Proposal Writing and Grantseeking

Grants: Passion Matters, But So Do Cold Facts and Calculated Action

Many nonprofits are born from the grave concern of someone who’s experienced a tragedy, suffered from a problem, or witnessed others’ suffering first-hand. These nonprofits radiate an intensity of purpose that inspires others to action and captures the interest of grantmakers who want to partner with authentic organizations working deeply within their communities.

Grants Specialist or Martyr-in-Residence?

Is your organization’s grants specialist constantly frazzled, working nights and weekends and juggling a schedule bulging with proposal deadlines, program development meetings, and report due dates? Do other staff members tip-toe around the specialist’s desk, forgiving occasional expletives, ignoring the candy wrappers and dirty coffee cups, and excusing missed calls and meetings. If so, that’s a big red flag.

Outcomes for Prevention Programs

Grants are social investments that are intended to produce positive change. Defining intended change is easier for some types of programs than others. If you’re working to improve the health of diabetics, the proposed outcome may be a specific degree of decrease in blood sugar levels of participants. But grantseekers often get confused when developing outcomes for programs that are intended to stop something from happening in the first place.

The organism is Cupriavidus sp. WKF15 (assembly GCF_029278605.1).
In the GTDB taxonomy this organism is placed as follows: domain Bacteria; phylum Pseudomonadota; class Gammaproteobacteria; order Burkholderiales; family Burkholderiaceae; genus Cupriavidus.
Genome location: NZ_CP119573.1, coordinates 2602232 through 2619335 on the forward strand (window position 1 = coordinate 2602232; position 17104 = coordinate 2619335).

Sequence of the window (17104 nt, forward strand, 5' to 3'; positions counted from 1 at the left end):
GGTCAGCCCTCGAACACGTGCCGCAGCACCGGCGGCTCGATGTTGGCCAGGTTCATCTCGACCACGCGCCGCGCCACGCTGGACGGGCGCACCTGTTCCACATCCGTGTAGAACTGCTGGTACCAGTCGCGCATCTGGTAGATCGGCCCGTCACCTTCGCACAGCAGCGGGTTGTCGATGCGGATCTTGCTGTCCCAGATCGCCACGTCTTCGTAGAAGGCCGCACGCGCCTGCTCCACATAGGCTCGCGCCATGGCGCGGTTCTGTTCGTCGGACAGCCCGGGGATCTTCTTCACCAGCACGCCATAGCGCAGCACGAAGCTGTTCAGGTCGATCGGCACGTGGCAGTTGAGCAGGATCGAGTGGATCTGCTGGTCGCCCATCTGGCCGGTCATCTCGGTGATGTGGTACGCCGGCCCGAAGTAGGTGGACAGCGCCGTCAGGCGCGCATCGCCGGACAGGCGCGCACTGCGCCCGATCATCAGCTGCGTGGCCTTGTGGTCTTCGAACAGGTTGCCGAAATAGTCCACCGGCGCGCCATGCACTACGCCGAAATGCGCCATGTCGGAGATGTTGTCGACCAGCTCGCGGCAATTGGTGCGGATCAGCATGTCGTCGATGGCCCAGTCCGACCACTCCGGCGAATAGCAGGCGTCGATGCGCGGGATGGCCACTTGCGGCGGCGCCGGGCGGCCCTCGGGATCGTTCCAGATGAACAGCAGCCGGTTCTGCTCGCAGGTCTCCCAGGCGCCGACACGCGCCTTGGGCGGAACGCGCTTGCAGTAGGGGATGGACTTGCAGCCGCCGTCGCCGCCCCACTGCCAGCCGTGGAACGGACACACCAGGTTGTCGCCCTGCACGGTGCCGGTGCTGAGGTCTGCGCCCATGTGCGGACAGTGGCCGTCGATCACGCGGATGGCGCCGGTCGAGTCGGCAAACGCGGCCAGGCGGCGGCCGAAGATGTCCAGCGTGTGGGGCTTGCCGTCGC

No Space for Letters of Commitment?

The grant application guidelines allow 15 pages of attachments, with ten consumed by required documents (IRS determination letter, board list, etc.). You’ve got 15 letters of commitment from diverse community groups pledging resources, volunteers, facilities, transportation, and other significant benefits. It’s a conundrum! The letters are powerful. Which do you use? Which do you leave out?

Win Grants with Proven Partnerships

One organization can’t do everything, and go-it-alone grant proposals that don’t make good use of community networks and resources are not convincing. The most effective proposals include authentic collaborations where participating organizations pursue their own missions while also contributing to a common goal. Unless the "usual-suspect" groups are involved as partners, funders will have questions. For example, if an early childhood agency wants to improve child health through better nutrition, it only makes sense to work with the food bank and the community health center.

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